COLUMBIA, S.C. — Injured South Carolina All-America defensive end Jadeveon Clowney says he's fully committed to the Gamecocks and does not spend time considering his pro prospects
Clowney has a strained muscle near his rib cage and said Tuesday that he's receiving treatment several times a day in hopes of getting back on the field as soon as possible, maybe against Arkansas on Saturday.
Clowney said miscommunication led to coach Steve Spurrier's anger after the junior pulled himself out of last week's game, saying he was in too much pain.
That raised questions about whether Clowney was protecting his status in next year's NFL draft. Clowney says he's not worried about anything beyond South Carolina's season.
Clowney has not practiced with the team this week. "Am I fully committed? Always," he said. "I could've sat out. I'm not looking to sit out. I'm not that type of guy. I'm here for the team."
Spurrier fired back at Clowney's critics.
"He is doing everything he can to get ready to play. If he never plays another snap, we all should be thankful and appreciative that he came to South Carolina," Spurrier said.
"We've won 26 games, two 11-2 years, the greatest seasons we've had in 120 years. So none of us need to be upset at Jadeveon. None of us."
Gator hall of famer dies: Jim Rountree, a Florida running back who had big games in wins over Georgia in 1955 and '56 and later was inducted as a Gator Great into the UF Athletic Hall of Fame, died of cancer Oct. 1 in Tamarac. He was 77.
In 1955 against Georgia, Mr. Rountree had an 85-yard kickoff return for a touchdown, sprung by a block from Don Chandler, and a 6-yard run that led UF back from a 13-0 deficit to win 19-13. In 1956 against Georgia, the Miami native scored on a 36-yard run and a 15-yard pass in a 28-0 win. He was an All-SEC selection in 1957. Coach Bob Woodruff ranked him as one the Gators' two best defensive backs and one of their two best running backs of the 1950s.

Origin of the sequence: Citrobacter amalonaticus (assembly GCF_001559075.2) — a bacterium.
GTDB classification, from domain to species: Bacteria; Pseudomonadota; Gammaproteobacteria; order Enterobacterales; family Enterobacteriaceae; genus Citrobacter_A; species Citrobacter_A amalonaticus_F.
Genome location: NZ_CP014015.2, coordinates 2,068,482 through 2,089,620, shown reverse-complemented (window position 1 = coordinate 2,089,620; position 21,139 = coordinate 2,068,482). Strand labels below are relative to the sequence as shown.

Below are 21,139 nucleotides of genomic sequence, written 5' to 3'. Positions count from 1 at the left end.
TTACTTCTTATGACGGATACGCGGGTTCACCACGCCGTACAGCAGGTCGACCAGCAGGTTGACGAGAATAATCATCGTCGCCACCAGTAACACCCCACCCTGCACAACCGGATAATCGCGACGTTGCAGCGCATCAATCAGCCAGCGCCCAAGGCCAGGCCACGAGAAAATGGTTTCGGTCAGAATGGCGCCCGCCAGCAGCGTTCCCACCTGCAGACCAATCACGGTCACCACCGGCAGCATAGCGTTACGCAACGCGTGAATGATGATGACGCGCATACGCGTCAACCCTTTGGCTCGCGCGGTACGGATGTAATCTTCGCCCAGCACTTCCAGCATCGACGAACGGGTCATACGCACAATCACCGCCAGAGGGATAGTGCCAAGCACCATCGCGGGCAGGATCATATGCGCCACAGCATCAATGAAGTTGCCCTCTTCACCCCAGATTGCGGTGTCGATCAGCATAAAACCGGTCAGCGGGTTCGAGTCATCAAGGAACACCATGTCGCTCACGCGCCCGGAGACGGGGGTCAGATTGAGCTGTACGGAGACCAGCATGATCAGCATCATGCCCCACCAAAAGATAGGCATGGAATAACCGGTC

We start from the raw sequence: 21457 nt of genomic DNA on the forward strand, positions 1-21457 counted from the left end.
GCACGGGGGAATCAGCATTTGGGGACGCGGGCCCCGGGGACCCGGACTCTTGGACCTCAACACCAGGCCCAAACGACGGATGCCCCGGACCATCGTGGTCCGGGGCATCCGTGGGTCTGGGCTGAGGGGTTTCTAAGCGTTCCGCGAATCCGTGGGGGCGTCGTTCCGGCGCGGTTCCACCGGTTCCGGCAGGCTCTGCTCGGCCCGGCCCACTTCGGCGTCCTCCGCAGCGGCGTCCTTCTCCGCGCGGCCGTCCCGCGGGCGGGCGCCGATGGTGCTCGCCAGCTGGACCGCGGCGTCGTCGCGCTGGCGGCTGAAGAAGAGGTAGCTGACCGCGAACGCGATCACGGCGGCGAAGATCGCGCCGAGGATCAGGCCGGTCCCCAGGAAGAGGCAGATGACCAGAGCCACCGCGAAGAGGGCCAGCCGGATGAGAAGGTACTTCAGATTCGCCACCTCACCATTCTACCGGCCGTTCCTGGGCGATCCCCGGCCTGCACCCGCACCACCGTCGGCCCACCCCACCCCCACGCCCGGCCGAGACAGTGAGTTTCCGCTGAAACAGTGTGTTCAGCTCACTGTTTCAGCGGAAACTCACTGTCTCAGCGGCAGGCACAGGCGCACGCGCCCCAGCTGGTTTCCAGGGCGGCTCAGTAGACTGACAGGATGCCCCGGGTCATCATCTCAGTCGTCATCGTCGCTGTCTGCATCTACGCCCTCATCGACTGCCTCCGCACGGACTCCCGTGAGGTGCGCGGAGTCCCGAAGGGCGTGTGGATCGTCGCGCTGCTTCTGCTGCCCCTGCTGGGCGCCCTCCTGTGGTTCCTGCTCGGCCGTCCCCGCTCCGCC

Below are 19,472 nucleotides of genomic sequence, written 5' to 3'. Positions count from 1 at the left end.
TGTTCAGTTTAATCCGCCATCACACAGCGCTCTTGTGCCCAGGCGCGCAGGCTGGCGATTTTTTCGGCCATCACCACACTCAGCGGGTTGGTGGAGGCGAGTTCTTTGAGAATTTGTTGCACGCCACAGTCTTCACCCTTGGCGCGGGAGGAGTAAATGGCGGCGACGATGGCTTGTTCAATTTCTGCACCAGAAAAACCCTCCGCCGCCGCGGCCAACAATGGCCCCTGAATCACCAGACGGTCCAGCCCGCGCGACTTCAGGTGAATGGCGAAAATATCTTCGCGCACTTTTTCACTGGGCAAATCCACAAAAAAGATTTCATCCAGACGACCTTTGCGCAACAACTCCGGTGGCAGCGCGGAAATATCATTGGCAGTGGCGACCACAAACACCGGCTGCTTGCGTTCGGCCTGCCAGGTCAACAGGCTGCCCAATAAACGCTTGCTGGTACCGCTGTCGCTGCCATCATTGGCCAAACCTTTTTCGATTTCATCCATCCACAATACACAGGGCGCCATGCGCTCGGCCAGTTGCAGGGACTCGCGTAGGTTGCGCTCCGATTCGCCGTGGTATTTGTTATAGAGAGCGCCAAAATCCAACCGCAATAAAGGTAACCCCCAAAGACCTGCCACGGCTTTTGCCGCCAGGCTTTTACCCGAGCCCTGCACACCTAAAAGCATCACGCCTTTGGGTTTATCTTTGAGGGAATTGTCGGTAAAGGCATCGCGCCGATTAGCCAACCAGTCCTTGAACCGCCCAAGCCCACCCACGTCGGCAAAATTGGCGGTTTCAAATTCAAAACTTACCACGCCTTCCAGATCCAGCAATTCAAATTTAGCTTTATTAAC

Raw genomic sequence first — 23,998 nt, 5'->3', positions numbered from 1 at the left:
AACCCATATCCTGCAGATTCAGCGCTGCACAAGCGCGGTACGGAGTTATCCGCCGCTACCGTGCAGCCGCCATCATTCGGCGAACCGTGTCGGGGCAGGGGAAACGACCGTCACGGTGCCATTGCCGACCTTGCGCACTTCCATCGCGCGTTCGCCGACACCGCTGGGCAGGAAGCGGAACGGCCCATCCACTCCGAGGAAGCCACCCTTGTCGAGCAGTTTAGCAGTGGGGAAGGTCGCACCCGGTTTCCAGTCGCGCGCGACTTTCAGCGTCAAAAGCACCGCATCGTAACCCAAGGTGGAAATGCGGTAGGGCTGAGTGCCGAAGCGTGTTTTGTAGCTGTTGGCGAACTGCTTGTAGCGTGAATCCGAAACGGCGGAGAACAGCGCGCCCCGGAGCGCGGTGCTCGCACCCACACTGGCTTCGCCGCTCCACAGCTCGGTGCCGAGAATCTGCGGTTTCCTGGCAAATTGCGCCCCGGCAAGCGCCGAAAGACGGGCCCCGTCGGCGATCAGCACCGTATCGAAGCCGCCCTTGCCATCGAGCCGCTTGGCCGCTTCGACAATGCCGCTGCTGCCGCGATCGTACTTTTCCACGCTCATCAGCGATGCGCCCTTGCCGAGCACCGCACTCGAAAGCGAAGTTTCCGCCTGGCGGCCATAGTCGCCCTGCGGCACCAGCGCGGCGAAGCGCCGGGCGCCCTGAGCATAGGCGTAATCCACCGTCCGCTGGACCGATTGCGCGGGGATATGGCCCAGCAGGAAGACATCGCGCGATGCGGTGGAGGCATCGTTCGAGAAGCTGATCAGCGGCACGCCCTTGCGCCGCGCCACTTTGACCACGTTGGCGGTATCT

Mr. Rountree continued as a two-way player for the Canadian Football League's Toronto Argonauts from 1958-67, still holds the team record for longest reception — 108 yards against Saskatchewan in 1961 — and was named to the franchise's All-Time Argos team.
Cincinnati: Freshman receiver Mark Barr, who was hurt in a traffic accident that killed a teammate last month, was upgraded from serious to stable condition.
Georgia: Quarterback Aaron Murray is spending extra practice time with players promoted from the scout team as the Bulldogs compensate for injuries that have forced changes at tailback and wide receiver. Tailback Todd Gurley, who didn't practice Tuesday, is doubtful this week. He missed Saturday's win over Tennessee with a left ankle sprain. Receiver Michael Bennett had arthroscopic surgery on his right knee Tuesday and is out at least this week.
Houston: Quarterback David Piland ended his playing career because of multiple concussions, the latest Sept. 7. The junior finishes with 5,790 yards passing and 41 touchdowns and last season set an NCAA single-game record for most attempts without an interception, 77, against Louisiana Tech.
Stanford: Coach David Shaw responded to Washington coach Steve Sarkisian's accusation that the Cardinal faked injuries. "We don't fake injuries, never have and never will. I don't teach it, don't condone it, don't allow it," Shaw said. He said the only defensive coach he knows of who has told players to fake injuries is Washington defensive line coach Tosh Lupoi, who admitted to instructing players to fake injuries against Oregon while he was an assistant at Cal.
Texas A&M: Defensive tackle Kirby Ennis is out for the season with a left knee injury.
Tutor quits in protest: Jack Halperin, a longtime academic tutor for North Carolina's athletic department, resigned to show his disagreement with basketball coach Roy Williams allowing star guard P.J. Hairston to remain on the team after offseason arrests.